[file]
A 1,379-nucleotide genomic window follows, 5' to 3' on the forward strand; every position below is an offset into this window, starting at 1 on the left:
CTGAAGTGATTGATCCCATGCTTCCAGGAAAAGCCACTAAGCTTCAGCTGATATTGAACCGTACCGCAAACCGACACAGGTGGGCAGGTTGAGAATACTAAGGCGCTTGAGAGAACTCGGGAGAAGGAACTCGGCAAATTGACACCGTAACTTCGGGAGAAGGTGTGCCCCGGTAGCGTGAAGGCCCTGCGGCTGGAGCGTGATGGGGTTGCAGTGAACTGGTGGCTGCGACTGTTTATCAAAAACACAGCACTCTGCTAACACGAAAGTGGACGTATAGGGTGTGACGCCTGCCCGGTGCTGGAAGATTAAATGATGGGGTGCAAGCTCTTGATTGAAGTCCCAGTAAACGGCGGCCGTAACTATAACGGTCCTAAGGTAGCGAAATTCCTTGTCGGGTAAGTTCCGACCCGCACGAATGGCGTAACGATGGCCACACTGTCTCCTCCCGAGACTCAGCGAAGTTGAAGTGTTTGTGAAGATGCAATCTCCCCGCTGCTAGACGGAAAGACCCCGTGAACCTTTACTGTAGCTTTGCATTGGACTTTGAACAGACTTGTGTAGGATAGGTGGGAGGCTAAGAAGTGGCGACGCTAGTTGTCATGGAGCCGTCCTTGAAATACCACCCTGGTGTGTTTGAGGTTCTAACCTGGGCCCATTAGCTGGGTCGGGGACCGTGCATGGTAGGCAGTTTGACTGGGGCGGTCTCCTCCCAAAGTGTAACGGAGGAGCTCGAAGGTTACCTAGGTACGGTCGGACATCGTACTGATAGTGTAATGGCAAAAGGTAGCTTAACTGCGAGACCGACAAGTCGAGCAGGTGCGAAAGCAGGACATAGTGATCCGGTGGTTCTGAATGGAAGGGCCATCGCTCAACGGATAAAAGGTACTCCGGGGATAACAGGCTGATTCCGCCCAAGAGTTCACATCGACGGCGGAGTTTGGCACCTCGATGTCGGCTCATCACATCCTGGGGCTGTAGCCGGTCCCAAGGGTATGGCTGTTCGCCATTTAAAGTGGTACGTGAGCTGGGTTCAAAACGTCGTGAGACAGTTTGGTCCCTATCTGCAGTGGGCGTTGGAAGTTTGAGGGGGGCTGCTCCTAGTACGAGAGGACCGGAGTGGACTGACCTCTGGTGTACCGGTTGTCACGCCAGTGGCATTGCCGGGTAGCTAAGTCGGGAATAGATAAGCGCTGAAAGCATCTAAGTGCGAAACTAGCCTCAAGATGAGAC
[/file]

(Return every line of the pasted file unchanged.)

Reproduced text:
A 1,379-nucleotide genomic window follows, 5' to 3' on the forward strand; every position below is an offset into this window, starting at 1 on the left:
CTGAAGTGATTGATCCCATGCTTCCAGGAAAAGCCACTAAGCTTCAGCTGATATTGAACCGTACCGCAAACCGACACAGGTGGGCAGGTTGAGAATACTAAGGCGCTTGAGAGAACTCGGGAGAAGGAACTCGGCAAATTGACACCGTAACTTCGGGAGAAGGTGTGCCCCGGTAGCGTGAAGGCCCTGCGGCTGGAGCGTGATGGGGTTGCAGTGAACTGGTGGCTGCGACTGTTTATCAAAAACACAGCACTCTGCTAACACGAAAGTGGACGTATAGGGTGTGACGCCTGCCCGGTGCTGGAAGATTAAATGATGGGGTGCAAGCTCTTGATTGAAGTCCCAGTAAACGGCGGCCGTAACTATAACGGTCCTAAGGTAGCGAAATTCCTTGTCGGGTAAGTTCCGACCCGCACGAATGGCGTAACGATGGCCACACTGTCTCCTCCCGAGACTCAGCGAAGTTGAAGTGTTTGTGAAGATGCAATCTCCCCGCTGCTAGACGGAAAGACCCCGTGAACCTTTACTGTAGCTTTGCATTGGACTTTGAACAGACTTGTGTAGGATAGGTGGGAGGCTAAGAAGTGGCGACGCTAGTTGTCATGGAGCCGTCCTTGAAATACCACCCTGGTGTGTTTGAGGTTCTAACCTGGGCCCATTAGCTGGGTCGGGGACCGTGCATGGTAGGCAGTTTGACTGGGGCGGTCTCCTCCCAAAGTGTAACGGAGGAGCTCGAAGGTTACCTAGGTACGGTCGGACATCGTACTGATAGTGTAATGGCAAAAGGTAGCTTAACTGCGAGACCGACAAGTCGAGCAGGTGCGAAAGCAGGACATAGTGATCCGGTGGTTCTGAATGGAAGGGCCATCGCTCAACGGATAAAAGGTACTCCGGGGATAACAGGCTGATTCCGCCCAAGAGTTCACATCGACGGCGGAGTTTGGCACCTCGATGTCGGCTCATCACATCCTGGGGCTGTAGCCGGTCCCAAGGGTATGGCTGTTCGCCATTTAAAGTGGTACGTGAGCTGGGTTCAAAACGTCGTGAGACAGTTTGGTCCCTATCTGCAGTGGGCGTTGGAAGTTTGAGGGGGGCTGCTCCTAGTACGAGAGGACCGGAGTGGACTGACCTCTGGTGTACCGGTTGTCACGCCAGTGGCATTGCCGGGTAGCTAAGTCGGGAATAGATAAGCGCTGAAAGCATCTAAGTGCGAAACTAGCCTCAAGATGAGAC